So it was that two ex-Parisians met in England. Fr Sophrony and his tiny monastic community of three came under the jurisdiction of Metr Antony in England. The former was obviously pro-monastic, the latter ferociously anti-monastic, in the Paris tradition. Thus, in 1965 Fr Sophrony, the Moscow loyalist, was forced to cross over to the Patriarchate of Constantinople. It was a fatal loss for Moscow. I saw some of the correspondence about it in the 1970s.
I was actually present on a Saturday in summer 1981 or 1982 at the formal reconciliation of the two men. However, it was only formal, the fact is that the Russians never accepted Fr Sophrony, seeing him as a traitor. When in 2019 he was canonised by Patriarch Bartholomew, at a time when Constantinople had set up a new Church in the Ukraine, it was not accepted by the Russians either. Thus, we were not allowed to venerate St Sophrony when we were under ROCOR. Our first act on leaving ROCOR was to get out his icon and put it out in church for veneration.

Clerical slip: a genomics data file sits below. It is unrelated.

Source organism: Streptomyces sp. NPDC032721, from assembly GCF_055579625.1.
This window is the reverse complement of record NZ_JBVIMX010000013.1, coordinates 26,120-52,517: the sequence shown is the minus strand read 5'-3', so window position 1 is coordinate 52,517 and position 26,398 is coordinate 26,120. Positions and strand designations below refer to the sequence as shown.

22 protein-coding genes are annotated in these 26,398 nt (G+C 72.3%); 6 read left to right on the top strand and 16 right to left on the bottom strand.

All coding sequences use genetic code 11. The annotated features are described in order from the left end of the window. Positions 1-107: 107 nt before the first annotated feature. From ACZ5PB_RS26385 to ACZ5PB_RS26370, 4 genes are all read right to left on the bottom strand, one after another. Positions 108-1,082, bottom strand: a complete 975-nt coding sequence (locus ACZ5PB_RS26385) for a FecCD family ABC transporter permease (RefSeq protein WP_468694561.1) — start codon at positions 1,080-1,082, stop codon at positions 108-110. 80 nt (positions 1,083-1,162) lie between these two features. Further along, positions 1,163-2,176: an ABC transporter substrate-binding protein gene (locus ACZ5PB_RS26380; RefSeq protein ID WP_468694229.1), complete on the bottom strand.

Q: So you clearly accept him as a saint?
A: Yes, I am now free to say so and will not be attacked for it, as I was when I was under ROCOR. It is because Fr Sophrony reflected some of the glory of the great saint, Silouan. This is shown in the excellent Tolleshunt Knights icon where St Sophrony is depicted holding the icon of St Silouan.
Here we have to understand that there are international saints, national saints and local saints. International saints are the apostles, St Spyridon, St Nicholas, St Nectarios of Aegina, St Silouan the Athonite, St John of Shanghai, St Paisios the Athonite etc. Then come national saints: St John of Rila (Bulgaria), St Sava (Serbia), St Sergius of Radonezh (Russia), St Daniel of Sihastra (Romania), St Gregory V of Constantinople (Greece), who are little known outside their own countries. And finally there are local saints, commemorated only in one place or local region, like the Irish saints of old and also like St Sophrony. He is a local saint.
Interestingly, after going through an early Russian phase, then a Greek phase, St Sophrony’s convent (?) in Tolleshunt Knights in Essex is now going through a Romanian phase, with 25 Romanian nuns and a Romanian deacon. This binds it and us in Colchester even closer together.
Q: Thank you.